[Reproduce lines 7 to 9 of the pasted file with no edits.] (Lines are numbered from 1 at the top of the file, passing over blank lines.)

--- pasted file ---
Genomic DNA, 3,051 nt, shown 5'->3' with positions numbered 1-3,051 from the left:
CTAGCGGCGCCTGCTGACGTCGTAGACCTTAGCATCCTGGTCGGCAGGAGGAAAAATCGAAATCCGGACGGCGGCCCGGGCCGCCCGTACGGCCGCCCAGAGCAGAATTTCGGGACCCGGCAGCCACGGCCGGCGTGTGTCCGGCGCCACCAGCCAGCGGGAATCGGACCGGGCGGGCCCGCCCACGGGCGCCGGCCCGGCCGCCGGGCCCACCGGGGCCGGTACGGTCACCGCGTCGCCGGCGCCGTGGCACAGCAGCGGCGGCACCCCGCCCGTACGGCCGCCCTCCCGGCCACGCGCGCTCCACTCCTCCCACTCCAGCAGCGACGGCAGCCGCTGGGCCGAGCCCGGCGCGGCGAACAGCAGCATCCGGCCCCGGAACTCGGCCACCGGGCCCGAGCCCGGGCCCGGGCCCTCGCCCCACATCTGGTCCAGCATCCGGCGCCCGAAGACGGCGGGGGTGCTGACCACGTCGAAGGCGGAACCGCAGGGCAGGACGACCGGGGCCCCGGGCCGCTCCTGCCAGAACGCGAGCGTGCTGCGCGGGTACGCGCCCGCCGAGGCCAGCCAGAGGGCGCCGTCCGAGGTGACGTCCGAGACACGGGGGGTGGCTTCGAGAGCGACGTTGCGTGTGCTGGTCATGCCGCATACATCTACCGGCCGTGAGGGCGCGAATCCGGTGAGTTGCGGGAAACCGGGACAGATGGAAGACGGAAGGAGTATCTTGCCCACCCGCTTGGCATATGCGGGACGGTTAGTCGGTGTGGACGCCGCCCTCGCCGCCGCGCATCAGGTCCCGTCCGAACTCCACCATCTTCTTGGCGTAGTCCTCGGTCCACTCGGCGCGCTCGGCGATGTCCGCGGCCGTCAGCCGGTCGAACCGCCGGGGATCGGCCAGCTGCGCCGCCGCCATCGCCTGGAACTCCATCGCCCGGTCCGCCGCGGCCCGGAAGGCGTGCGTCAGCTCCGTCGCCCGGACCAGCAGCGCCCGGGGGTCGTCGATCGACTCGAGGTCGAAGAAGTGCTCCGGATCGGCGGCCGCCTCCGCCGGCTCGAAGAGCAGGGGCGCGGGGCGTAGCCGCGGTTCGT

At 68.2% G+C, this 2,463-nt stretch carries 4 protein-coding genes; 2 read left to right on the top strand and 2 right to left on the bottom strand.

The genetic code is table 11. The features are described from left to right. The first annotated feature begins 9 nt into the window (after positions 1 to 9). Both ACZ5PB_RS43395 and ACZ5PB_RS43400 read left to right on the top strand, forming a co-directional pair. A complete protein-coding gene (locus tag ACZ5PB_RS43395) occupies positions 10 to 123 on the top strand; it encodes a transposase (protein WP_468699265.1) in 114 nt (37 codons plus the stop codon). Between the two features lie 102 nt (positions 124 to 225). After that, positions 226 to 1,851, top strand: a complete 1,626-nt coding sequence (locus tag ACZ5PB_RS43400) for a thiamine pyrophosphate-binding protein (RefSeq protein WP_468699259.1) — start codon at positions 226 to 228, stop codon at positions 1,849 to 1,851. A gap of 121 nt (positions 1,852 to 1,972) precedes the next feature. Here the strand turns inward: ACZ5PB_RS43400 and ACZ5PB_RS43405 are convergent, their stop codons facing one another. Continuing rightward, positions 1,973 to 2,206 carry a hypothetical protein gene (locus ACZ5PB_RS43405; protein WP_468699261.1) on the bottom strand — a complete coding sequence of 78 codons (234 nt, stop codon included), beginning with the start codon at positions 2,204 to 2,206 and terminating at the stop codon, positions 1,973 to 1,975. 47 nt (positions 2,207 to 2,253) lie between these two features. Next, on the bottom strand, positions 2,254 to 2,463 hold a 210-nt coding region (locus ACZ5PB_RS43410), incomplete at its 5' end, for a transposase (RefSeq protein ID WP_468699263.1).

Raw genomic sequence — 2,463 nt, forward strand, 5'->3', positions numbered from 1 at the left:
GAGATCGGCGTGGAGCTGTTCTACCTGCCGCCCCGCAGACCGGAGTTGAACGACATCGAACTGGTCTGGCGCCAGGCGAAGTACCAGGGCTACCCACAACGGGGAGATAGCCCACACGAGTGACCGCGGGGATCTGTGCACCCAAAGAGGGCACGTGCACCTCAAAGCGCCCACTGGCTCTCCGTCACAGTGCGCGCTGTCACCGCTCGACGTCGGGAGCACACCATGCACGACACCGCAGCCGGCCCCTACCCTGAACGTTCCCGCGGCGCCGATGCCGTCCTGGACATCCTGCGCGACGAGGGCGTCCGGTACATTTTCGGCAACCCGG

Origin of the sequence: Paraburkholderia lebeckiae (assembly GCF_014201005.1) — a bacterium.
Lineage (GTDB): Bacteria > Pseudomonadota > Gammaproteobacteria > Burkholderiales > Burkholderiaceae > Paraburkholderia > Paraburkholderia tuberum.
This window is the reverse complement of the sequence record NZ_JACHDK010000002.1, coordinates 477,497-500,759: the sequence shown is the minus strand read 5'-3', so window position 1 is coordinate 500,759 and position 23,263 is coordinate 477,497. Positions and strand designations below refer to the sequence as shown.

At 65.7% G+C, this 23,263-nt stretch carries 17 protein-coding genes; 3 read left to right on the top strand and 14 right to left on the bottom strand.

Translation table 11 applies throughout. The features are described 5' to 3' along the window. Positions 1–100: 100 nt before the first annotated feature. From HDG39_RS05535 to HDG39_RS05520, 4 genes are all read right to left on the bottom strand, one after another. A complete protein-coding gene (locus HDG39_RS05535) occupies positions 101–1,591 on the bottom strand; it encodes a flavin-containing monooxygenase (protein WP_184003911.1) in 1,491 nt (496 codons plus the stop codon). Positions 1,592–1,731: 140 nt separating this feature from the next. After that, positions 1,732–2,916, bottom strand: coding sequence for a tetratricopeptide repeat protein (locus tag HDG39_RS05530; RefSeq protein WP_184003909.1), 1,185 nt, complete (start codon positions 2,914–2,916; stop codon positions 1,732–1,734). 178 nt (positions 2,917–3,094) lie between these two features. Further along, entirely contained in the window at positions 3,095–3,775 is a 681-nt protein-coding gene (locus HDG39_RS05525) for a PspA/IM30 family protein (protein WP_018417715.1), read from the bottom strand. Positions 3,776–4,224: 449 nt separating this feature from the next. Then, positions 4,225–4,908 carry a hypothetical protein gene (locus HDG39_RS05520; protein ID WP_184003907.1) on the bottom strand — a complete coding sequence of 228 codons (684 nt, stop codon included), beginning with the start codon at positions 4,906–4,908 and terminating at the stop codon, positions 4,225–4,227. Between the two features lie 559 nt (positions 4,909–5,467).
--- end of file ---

Origin of the sequence: Paraburkholderia lebeckiae (assembly GCF_014201005.1) — a bacterium.
Lineage (GTDB): Bacteria > Pseudomonadota > Gammaproteobacteria > Burkholderiales > Burkholderiaceae > Paraburkholderia > Paraburkholderia tuberum.
This window is the reverse complement of the sequence record NZ_JACHDK010000002.1, coordinates 477,497-500,759: the sequence shown is the minus strand read 5'-3', so window position 1 is coordinate 500,759 and position 23,263 is coordinate 477,497. Positions and strand designations below refer to the sequence as shown.